Region of N Norw., N Swed., N Fin., and the Kola Peninsula of NW Russ.; most of it is N of the Arctic Circle. Lapps (word of obscure origin; probably from Swed), Finno-Ugrians who call themselves Samelats, were carried N to this their present homeland before the birth of Christ by migrations of Slavs, Goths, and other Finno-Ugrians, to whom they are linguistically related. Swedes and Russians influenced Lapps culturally and religiously by propagating the Luth. and Gk. Orthodox faith resp. Attempts to Christianize Lapps in the late Middle Ages yielded no large results. Effective miss. work began in the 17th and 18th cents. by Erik Bredal (d. 1617; bp. Trondheim, Norw.) after Swedes drove him out of Trondheim 1658 and by T. v. Westen.* After decline, miss. work again prospered mid-19th c. under leadership of N. J. C. V. Stockfleth.*
Lapps in Swed. were introd. to Christianity in the late Middle Ages. Several Vasa kings showed interest in them, esp. Charles* IX, who laid the foundation of an ecclesiastical organization in Lapland. A 1723 royal ordinance required all clergy in Lapland to know the native tongue and provided educ. facilities and printed matter in Lapp at pub. expense. An early Swed. miss. to Swed. Lapps was Pehr Högström (171484). Pehr Fjellström (16971764) issued a cat. 1738, ch. manual and hymnal 1744, and a Lapp NT 1755. A Lapp Bible appeared 1811. The work of L. L. Laestadius* and his brother Petrus Laestadius (d. 1841) is noteworthy. Important adjustments in ch. organization were made 1846 and 1896.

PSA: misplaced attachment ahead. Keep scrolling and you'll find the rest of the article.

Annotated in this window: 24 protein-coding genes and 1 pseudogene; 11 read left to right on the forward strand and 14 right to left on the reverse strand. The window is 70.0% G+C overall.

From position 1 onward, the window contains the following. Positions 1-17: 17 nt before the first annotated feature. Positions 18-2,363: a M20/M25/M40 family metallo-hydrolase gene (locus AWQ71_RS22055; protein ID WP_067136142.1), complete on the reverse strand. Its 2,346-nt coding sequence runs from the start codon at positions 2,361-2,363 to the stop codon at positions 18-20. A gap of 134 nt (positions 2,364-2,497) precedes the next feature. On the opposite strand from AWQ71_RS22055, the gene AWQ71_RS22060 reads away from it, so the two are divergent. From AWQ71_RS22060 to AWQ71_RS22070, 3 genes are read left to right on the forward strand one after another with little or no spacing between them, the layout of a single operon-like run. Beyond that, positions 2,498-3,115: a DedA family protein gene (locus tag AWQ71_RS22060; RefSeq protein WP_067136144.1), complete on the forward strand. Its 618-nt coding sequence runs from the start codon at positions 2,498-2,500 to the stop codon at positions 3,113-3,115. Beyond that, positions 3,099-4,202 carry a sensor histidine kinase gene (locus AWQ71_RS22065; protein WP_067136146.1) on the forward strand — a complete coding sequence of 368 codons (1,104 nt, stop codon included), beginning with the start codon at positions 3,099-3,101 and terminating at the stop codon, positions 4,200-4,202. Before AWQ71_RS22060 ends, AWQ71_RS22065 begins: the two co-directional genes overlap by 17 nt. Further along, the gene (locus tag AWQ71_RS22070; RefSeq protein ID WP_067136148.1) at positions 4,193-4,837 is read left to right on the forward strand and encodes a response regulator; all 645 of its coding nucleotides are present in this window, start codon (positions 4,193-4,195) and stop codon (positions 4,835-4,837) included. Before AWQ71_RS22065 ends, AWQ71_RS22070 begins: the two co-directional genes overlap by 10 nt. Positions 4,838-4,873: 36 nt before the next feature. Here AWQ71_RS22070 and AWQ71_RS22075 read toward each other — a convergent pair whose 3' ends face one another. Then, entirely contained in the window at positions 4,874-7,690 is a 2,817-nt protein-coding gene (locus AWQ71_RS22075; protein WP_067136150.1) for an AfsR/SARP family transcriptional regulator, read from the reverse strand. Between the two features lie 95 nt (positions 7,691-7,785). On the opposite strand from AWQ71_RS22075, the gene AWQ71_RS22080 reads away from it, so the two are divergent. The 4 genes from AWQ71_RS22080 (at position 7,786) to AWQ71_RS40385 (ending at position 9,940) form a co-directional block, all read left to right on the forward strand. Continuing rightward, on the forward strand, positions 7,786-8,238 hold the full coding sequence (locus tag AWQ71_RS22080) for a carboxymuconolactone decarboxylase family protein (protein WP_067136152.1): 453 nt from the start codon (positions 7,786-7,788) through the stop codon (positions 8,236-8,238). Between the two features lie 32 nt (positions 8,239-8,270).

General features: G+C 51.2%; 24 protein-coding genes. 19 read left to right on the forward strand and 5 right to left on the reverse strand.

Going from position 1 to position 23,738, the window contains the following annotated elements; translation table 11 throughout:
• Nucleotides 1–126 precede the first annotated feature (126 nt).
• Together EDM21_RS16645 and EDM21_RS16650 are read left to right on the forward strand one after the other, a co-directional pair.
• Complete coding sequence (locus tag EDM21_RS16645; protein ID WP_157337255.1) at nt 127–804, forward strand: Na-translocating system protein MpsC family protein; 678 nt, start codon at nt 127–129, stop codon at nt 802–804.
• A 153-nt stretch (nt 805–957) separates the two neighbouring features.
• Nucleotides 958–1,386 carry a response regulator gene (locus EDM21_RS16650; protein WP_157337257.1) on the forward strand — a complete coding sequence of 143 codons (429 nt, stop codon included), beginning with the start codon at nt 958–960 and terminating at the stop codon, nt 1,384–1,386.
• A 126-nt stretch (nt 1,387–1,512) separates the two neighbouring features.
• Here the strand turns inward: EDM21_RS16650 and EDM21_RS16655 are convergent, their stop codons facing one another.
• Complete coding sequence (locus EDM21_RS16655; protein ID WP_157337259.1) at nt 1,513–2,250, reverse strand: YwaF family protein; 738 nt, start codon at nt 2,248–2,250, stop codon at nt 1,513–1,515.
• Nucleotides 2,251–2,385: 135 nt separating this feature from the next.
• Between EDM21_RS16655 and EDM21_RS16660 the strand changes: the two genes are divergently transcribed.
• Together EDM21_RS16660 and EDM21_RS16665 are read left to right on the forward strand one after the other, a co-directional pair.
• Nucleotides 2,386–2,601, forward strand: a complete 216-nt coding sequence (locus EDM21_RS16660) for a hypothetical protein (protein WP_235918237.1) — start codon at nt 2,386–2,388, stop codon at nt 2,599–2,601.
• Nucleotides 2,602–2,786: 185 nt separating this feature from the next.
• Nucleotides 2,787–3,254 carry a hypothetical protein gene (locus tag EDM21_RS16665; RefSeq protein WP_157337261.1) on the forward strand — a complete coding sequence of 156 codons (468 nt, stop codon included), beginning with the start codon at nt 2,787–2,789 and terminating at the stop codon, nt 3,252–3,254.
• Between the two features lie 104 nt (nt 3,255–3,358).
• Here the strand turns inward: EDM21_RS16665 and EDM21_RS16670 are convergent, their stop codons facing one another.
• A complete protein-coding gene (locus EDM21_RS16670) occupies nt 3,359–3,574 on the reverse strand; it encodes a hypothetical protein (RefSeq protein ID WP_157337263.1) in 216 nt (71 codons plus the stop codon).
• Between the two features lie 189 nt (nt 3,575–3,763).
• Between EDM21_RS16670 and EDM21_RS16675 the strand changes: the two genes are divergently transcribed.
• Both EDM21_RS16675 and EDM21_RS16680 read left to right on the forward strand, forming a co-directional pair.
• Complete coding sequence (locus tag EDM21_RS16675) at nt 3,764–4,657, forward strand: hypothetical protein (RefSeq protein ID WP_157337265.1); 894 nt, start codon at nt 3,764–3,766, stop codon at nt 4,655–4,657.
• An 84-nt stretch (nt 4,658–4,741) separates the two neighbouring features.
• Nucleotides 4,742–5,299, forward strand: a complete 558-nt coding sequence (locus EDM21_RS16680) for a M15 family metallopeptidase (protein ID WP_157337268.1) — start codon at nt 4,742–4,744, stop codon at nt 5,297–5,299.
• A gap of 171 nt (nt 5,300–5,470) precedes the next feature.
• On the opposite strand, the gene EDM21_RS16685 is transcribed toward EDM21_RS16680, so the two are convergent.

See also Gustavus I.
E. Haller, Svenska Kyrkans mission i Lappmarken under Frihetstiden (Stockholm, 1896); East Carelia and Kola Lapmark, ed. V. T. Homén (New York, 1921).
Edited by: Erwin L. Lueker, Luther Poellot, Paul Jackson
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